Auburn University Speech and Hearing Clinic

Free Screenings

Aubie gets screening

The Auburn University Speech and Hearing Clinic offers screening tests for the public free of charge each semester. This activity is sponsored by the AU chapter of the National Student Speech-Language-Hearing Association (NSSLHA) and the Student Academy of Audiology (SAA).

  • There is no age restriction; however, children under the age of 19 must be accompanied by a parent or guardian.
  • Individuals participating in the NSSLHA/SAA activity can be screened for hearing, speech (articulation, fluency, and voice) and language (expressive and receptive) abilities.
  • The hearing screening tests are provided by nationally certified and state licensed audiologists and Doctor of Audiology graduate students.
  • The speech and language screening tests are provided by nationally certified and state licensed speech/language pathologists and graduate students.

Contact the AU Speech and Hearing Clinic at (334) 844-9600 for the next scheduled NSSLHA community screening.

Audiological/Balance Assessment

Audiological assessments include otoscopy, pure tone audiometry, speech audiometry, tympanometry, middle ear muscle reflex testing, otoacoustic emissions testing, auditory evoked potentials, auditory processing evaluations, and balance assessment.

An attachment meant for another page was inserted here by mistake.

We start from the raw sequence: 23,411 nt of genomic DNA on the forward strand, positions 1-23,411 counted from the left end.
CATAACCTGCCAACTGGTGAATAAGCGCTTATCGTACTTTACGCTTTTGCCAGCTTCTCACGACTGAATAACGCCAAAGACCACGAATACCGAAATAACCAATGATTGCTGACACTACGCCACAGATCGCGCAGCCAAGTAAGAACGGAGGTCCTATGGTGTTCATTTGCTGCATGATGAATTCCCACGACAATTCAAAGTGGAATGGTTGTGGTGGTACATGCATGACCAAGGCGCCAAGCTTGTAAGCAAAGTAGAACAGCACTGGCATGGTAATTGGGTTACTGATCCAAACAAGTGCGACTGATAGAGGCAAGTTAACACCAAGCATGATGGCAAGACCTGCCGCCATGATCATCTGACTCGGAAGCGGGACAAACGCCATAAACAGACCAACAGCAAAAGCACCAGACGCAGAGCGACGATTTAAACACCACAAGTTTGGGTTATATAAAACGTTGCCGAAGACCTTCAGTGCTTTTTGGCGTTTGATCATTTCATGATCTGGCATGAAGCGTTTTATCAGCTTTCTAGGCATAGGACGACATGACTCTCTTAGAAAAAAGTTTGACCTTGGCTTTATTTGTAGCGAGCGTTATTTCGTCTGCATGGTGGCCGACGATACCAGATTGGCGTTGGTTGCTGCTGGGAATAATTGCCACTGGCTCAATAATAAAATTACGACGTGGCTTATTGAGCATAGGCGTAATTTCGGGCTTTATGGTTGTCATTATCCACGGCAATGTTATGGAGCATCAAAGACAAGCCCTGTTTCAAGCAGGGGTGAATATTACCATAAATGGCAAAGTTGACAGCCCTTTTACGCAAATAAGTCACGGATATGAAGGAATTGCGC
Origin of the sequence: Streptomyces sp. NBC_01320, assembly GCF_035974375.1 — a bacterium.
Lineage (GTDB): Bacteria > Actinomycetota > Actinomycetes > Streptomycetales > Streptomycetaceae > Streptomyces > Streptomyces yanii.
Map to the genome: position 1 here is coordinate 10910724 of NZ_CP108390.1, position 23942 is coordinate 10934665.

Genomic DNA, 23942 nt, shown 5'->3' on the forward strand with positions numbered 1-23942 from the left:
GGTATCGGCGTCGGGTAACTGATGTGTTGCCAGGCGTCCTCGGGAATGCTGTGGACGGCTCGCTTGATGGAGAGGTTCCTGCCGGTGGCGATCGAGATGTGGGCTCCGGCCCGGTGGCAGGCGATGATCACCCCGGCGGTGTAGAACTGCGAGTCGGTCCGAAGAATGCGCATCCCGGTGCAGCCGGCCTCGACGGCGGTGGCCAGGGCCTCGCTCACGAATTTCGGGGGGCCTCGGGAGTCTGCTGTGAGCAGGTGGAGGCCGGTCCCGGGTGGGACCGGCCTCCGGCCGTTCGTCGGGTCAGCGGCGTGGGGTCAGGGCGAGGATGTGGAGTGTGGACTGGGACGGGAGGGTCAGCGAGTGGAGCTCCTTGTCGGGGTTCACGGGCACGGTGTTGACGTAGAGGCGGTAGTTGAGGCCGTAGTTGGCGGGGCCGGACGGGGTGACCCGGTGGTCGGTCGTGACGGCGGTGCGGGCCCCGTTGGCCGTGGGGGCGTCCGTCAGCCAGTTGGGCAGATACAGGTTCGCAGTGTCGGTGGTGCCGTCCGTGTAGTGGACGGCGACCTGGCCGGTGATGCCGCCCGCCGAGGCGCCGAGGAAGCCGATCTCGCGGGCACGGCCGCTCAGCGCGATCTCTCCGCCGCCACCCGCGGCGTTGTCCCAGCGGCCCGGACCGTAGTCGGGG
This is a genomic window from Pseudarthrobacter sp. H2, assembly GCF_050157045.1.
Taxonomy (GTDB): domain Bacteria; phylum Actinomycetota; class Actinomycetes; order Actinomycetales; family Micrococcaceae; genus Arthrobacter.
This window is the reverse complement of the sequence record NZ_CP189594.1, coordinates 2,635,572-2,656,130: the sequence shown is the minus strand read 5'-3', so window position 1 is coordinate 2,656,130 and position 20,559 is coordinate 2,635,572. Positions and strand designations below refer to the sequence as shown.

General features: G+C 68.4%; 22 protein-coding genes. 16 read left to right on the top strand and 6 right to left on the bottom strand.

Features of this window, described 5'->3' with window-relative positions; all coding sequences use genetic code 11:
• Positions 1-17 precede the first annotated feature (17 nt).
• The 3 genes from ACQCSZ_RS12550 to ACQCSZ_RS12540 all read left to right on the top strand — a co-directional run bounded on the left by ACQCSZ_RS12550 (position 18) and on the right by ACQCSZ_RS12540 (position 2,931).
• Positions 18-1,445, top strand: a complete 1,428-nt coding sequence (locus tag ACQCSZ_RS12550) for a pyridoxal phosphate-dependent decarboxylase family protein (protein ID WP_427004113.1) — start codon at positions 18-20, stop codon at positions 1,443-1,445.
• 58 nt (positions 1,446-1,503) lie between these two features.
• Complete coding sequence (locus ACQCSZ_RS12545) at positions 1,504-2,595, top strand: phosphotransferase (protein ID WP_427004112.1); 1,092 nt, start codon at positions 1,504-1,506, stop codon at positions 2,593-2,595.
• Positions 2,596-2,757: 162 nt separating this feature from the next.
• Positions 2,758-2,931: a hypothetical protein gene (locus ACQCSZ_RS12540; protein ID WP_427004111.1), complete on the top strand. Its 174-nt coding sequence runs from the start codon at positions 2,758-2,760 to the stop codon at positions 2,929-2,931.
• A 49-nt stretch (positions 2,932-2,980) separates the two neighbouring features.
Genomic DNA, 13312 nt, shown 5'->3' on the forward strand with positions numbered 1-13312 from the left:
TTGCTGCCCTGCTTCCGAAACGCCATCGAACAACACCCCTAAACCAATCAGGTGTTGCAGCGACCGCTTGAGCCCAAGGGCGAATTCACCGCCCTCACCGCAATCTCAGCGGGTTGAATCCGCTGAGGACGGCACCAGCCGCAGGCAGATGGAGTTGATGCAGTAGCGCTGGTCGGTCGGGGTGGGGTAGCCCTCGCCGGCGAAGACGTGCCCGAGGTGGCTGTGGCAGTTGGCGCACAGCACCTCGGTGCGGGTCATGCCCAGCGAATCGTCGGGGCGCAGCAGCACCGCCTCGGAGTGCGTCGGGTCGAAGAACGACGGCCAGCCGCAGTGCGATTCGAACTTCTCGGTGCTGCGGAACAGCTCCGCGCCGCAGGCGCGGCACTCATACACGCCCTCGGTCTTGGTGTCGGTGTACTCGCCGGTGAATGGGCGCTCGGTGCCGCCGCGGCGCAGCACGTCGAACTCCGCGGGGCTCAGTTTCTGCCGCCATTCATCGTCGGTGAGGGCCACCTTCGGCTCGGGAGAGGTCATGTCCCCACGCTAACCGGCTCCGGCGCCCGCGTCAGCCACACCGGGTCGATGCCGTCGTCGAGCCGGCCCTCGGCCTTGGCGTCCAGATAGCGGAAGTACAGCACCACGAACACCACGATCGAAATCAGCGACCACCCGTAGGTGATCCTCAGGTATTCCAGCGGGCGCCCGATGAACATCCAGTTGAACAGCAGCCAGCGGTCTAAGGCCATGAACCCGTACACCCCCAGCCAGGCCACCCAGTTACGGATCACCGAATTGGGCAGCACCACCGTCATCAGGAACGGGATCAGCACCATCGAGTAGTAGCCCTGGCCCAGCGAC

Auditory/Vestibular Treatment

Auditory and balance treatment include hearing instrument evaluation and selection, hearing device dispensing and verification, hearing assistive technology, auditory rehabilitation, hearing conservation, balance treatment, and fall prevention.

According to the National Institute on Deafness and Other Communication Disorders (NIDCD), approximately 153 (37 million) of adults have some degree of hearing loss. The incidence of hearing loss increases as a person ages (503 of adults 75 years and older have hearing loss). The NIDCD estimates that approximately 26 million Americans between the ages of 20 and 69 have some degree of high frequency hearing loss due to noise exposure from work or recreational activities. Two to three of every 1000 children born in the United States have a detectable level of hearing loss in one or both ears.

Last Updated: April 27, 2016